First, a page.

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Last words the great poets


Last words

Verse, fame and beauty are intense indeed
But death intenser - death is life's high meed.

John Keats

Never send to know for whom the bell tolls;
it tolls for thee.

John Donne

Olavo Bilac last words

Brazilian poet Olavo Bilac 28 December 1918: "Give me coffee, I'm going to write".

Jean Cocteau last words

French poet and novelist Jean Cocteau 11 October 1963: "Since the day of my birth, my death began its walk. It is walking towards me, without hurrying".

Philip Larkin last words

British poet Philip Larkin 2 December 1985: "I am going to the inevitable".

Fernando Pessoa last words

Portuguese poet and writer Fernando Pessoa 30 November 1935: "I know not what tomorrow will bring".

Virgil last words

Roman Poet Virgil 21 September 19 BCE: "Mantua bore me, Calabria snatched me away, now Naples holds me; I sang of pastures, fields, and kings".

Heinrich Heine last words

Heinrich Heine 17 January 1856: "God will forgive me. It is his profession".

Emily Dickinson last words

Emily Dickinson 15 May 1886, who found poetry in the most common occurrences, said just before dying, "Let us go in; the fog is rising".

Johann Goethe last words

Johann Goethe 22 March 1832: "More light". It is also reported that "Come my little one, and give me your hand" were the last words he declared to his daughter-in-law Ottilie.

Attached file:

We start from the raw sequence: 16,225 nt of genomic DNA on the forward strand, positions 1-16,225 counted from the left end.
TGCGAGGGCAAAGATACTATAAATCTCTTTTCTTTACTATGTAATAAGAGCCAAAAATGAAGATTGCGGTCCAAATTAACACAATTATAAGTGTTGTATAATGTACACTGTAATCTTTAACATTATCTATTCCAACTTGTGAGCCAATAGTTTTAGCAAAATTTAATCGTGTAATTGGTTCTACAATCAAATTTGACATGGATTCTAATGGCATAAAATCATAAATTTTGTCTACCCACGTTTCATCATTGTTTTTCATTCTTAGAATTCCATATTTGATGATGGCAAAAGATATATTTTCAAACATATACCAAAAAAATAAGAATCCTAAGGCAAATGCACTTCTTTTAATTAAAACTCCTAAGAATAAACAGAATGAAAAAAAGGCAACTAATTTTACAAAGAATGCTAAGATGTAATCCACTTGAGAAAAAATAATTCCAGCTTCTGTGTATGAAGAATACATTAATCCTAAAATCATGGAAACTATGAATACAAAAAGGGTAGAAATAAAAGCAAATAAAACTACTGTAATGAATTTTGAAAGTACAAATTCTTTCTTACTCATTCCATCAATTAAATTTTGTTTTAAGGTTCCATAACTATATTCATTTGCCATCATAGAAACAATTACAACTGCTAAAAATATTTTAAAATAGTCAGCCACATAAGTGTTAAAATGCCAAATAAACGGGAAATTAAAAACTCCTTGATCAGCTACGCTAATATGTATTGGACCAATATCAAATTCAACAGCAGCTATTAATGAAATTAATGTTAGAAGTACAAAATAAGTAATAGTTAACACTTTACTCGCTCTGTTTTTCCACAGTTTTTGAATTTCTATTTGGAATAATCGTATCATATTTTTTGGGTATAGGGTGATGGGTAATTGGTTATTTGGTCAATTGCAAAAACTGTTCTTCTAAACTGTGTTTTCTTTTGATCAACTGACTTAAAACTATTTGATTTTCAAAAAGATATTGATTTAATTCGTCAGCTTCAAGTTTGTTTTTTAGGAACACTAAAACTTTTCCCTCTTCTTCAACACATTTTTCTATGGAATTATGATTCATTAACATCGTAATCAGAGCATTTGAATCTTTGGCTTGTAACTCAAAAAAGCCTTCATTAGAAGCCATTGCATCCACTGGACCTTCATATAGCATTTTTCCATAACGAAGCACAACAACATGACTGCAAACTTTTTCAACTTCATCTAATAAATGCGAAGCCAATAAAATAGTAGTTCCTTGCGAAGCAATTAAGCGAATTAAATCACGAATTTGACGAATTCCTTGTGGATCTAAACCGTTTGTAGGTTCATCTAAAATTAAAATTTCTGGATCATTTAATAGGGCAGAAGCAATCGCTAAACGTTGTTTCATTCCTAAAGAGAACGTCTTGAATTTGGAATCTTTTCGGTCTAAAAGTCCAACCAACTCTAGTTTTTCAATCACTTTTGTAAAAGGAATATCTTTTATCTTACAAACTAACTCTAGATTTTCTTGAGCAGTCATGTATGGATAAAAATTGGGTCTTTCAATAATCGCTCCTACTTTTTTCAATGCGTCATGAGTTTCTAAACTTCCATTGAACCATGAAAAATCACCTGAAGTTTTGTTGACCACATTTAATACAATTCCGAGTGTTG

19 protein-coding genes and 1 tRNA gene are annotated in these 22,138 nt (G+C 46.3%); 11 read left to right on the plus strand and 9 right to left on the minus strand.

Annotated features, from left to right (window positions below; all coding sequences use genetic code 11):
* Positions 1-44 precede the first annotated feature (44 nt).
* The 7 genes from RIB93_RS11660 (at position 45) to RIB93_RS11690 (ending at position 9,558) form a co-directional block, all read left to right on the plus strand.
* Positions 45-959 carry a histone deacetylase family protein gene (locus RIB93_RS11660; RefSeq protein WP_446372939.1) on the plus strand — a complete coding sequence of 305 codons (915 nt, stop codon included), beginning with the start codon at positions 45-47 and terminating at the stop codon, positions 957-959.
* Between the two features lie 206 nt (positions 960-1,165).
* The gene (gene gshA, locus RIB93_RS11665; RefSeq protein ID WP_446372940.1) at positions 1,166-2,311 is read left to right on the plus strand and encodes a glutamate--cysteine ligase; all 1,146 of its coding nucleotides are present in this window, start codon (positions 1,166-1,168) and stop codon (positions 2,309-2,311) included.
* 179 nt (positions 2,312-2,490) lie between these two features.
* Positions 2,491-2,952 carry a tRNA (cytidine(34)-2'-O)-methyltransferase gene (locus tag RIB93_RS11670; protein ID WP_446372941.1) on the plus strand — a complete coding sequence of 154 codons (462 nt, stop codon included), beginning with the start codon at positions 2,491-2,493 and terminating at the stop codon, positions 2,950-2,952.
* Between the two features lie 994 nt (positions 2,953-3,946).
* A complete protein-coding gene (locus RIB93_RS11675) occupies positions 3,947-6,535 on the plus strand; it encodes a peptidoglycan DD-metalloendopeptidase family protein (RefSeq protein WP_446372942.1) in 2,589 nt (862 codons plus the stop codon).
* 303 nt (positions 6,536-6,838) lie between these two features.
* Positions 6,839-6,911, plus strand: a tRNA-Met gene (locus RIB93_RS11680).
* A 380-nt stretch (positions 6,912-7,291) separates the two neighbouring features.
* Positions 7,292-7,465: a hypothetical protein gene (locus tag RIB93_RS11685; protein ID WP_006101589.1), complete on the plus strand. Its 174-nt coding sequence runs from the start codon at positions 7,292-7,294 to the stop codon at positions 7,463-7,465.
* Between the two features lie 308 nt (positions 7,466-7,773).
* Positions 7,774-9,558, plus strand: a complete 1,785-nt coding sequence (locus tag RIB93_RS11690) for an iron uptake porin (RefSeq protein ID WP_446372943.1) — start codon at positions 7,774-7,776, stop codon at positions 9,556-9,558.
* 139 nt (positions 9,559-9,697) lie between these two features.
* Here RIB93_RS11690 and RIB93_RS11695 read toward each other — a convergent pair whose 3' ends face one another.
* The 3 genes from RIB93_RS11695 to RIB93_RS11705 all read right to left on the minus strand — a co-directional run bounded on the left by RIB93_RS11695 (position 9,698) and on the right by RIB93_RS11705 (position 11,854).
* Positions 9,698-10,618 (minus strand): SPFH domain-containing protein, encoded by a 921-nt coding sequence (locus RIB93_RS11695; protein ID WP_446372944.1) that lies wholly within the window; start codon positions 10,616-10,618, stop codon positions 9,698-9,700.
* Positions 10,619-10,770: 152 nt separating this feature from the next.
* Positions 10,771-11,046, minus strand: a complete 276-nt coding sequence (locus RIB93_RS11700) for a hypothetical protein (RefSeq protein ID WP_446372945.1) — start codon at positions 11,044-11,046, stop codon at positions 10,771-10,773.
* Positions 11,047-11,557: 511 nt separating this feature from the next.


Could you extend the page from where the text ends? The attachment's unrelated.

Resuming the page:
Ryonen last words

The Buddhist nun known as Ryonen was a granddaughter of the famous Japanese warrior Shingen. Her poetical genius and alluring beauty were such that at seventeen she was serving the empress as one of the ladies ofthe court. Now the empress died a sudden death and Ryonen underwent a profound spiritual ex¬perience: she became acutely aware of the passing nature of all things. That was when she made up her mind to study Zen. Ryonen was so lovely that no Zen Master would accept her as a pupil lest she tempt the other monks; she therefore disfigured her face with a red-hot iron. Master Hakuo then accepted her as a disciple.

When she knew her time had come to depart this world she wrote another poem:

Ask no more

Sixty-six times have these eyes beheld
the loveliness of Autumn...
Ask no more.
Only listen to the sound of the pines
when no wind stirs.

From Dead Poets Society - "They believe they're destined for great things, just like many of you, their eyes are full of hope, just like you. Did they wait until it was too late to make from their lives even one iota of what they were capable? Because, you see gentlemen, these boys are now fertilizing daffodils. But if you listen real close, you can hear them whisper their legacy to you. Go on, lean in. Listen, you hear it? - Carpe - hear it? - Carpe, carpe diem, seize the day boys, make your lives extraordinary".

Dead Poets Society - Carpe diem

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Author - Gatsby 

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